Reunited New York doomers Blood Farmers are taking orders now for their sophomore album, Headless Eyes. A self-release, Headless Eyes is the first Blood Farmers long-player to surface in the 19 years since their self-titled debut came out on Hellhound, and it has been awaited since the band first started doing shows again a few years back. Their fetish for all things horror comes through both in the title of the album and its graphic design, handled by drummer Tad Leger, who’s given a sampling of the art for anyone who’s yet to pick up a copy of the CD. He’s joined in the band by vocalist Eli Brown and guitarist/bassist Dave Szulkin.
Blood Farmers‘ debut was reissued on Japan’s Leaf Hound Records in 2008 with a bonus track — their 1991 demo, Permanent Brain Damage, had been put out by the same label in 2004 — and the band has toured and made fest appearances leading up to the Headless Eyesrelease, hitting Europe in 2011 alongside Black Pyramid and also playing Days of the Doomed in Wisconsin.
Click the image below to get a feel for the art — front and back cover, plus liner, etc. — for Headless Eyes, which comes with an update from Leger and the tracklisting. I’ve also included a clip of the title-track so you can have a taste of Blood Farmers‘ grainy, VHS-style doom. Enjoy:
Here’s a peek at some of the sickening art that houses each copy of the new Blood Farmers album, Headless Eyes. It’s not pretty but that was our goal when creating it really. Thanks to all the kind folks who have supported this release. All sales go straight to the band. NO labels, distributors or anyone involved in this. So please help us spread the word. Our sincere thanks to the TRUE Doom culture!
Tracks are: 1.Gut Shot (6:17) 2.Headless Eyes (10:49) 3.The Creeper (4:51) 4.Thousand-Yard Stare (6:34) 5.Night Of The Sorcerers (10:15) 6.The Road Leads To Nowhere (5:59)
I had never smelled anything so disgusting as Panda Express. Turned a corner and there it was, a punch of grease and ginger powder in the olfactory. Then I passed PizzaVino, which near as I can tell doesn’t actually serve wine. JFK looks like someone’s vision of a terrible Cold War post-nuclear-fallout future in progress. There is a man with a long grey goatee and one eye wandering lost. Pardon our appearance.
There’s a lot about this trip I don’t know yet. The bands I know: Pentagram, Radio Moscow, Kings Destroy, playing each night in that order. First show is tomorrow, Feb. 22 in Seattle, where we’re flying tonight. Lesbian and Ancient Warlocks are on the bill at El Corazon, which is good news because I’ve seen neither and I’d like to. After that Portland. After that, I’m not really sure. San Francisco, maybe. I could look it up, and probably will at some point. Transport, where we might stay on any given night, and so on. Much mystery.
Everyone in the airport looks like someone. Me too. I know I’m on the same flight as the Kings Destroy cats because it was the same reservation. Traffic was two hours-plus to get here from Jersey, and that’s not counting the four hours to get from Massachusetts to NJ last night. Quite a commute. I have no doubt it will be worth it when I land and whatever it is that’s supposed to be happening happens. The weather is shit until then and I think Lee Renaldo just walked past with an entourage. That would fill my New York quota probably for the rest of the year. A member of Sonic Youth: 300 points.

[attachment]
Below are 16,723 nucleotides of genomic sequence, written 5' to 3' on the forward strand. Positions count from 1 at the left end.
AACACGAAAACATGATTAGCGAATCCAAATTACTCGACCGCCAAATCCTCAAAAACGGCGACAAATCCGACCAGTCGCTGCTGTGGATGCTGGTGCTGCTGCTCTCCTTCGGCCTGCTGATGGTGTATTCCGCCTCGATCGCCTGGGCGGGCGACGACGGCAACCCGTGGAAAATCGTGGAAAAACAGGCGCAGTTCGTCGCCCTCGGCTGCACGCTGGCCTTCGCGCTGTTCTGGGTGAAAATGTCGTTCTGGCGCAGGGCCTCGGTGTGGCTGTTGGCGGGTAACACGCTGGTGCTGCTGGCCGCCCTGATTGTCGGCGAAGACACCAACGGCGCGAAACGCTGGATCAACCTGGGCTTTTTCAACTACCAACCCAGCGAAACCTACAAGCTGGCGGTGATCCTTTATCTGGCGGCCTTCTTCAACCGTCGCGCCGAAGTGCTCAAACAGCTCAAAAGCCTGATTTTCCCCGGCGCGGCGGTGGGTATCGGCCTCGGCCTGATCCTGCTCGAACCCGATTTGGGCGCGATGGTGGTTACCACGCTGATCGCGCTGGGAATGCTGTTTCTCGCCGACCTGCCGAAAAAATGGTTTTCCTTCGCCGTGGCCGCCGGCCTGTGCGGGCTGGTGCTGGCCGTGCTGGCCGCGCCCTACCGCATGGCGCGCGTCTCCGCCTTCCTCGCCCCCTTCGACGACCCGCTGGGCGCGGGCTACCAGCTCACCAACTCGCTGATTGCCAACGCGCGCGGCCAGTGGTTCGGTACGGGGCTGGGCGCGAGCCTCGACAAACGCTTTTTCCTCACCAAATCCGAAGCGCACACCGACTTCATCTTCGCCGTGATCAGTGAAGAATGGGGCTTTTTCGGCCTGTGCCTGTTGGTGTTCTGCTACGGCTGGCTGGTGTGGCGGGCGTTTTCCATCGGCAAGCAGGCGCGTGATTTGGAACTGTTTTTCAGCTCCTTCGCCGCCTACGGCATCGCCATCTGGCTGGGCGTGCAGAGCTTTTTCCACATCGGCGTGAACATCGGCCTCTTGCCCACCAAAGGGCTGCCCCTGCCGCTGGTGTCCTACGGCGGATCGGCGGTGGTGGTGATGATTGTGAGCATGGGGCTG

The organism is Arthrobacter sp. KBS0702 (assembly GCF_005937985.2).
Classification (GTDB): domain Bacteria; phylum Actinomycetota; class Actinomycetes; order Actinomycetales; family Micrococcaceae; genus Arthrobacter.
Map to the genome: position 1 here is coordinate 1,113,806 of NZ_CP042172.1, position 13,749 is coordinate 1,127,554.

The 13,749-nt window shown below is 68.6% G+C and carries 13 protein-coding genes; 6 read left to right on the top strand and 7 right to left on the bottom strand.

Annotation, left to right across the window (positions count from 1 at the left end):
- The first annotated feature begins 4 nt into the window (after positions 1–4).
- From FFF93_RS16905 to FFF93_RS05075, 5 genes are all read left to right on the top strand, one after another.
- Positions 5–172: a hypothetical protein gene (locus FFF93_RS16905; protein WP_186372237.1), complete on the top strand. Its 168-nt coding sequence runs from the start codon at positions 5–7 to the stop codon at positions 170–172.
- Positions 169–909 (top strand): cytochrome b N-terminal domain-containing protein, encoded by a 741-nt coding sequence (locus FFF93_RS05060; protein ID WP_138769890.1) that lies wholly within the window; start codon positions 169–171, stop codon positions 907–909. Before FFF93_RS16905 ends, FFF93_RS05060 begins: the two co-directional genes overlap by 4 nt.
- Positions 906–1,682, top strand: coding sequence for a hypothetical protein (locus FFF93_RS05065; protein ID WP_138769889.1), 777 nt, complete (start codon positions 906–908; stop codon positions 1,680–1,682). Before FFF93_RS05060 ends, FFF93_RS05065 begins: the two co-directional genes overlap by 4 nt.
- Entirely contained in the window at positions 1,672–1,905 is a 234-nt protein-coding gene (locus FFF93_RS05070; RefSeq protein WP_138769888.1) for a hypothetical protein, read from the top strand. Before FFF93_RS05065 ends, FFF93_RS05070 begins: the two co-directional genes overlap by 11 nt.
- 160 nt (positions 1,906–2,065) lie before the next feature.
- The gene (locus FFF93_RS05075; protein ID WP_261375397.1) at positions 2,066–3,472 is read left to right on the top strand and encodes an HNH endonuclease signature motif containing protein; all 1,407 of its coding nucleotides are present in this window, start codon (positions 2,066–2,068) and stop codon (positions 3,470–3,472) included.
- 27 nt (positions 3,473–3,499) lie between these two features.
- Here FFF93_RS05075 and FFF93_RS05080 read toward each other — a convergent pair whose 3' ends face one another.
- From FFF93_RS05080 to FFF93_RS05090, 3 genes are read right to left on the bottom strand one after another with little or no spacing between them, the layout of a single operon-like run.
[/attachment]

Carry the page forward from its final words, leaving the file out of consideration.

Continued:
Last time I was at this airport was at least eight years ago. I had a friend who was coming back from war. In uniform, the whole bit. He had a layover here at some absurd hour of the morning – maybe eight? We drive out here to see him. I was so hungover that as we were driving up I opened the door and puked out the side of the car. Then he poured shots of whiskey. At eight in the morning. He’s a lawyer now.
Posted in Radio on February 19th, 2014 by H.P. Taskmaster
Written and initially recorded in 2007, Hull‘s “Legend of the Swamp Goat” coincides timing-wise with their debut EP, Viking Funeral as some of the earliest material from the band. The Brooklyn now-foursome never released the song to my knowledge, but it now emerges on a 7″ of the same name released in a variety of colors DIY through their own Iron Works Orchestra imprint to mark the occasion of a European tour with Boston’s Elder that will begin at Roadburn and end at Desertfest in London. It is, however, more than just a dug-up lost recording trotted out because they needed something for the shows. Guitarist/vocalist Nicholas Palmirotto went back in and tracked vocals and reworked the guitar, and the song is newly mixed and mastered, so while it also predates Hull‘s first full-length, 2009′s Sole Lord, it’s also their first studio output since their brilliant 2011 album, Beyond the Lightless Sky(review here). Sure enough, the single — which clocks in at just over five minutes long and features a laser etching on the B-side — is a blend of new ideas and old.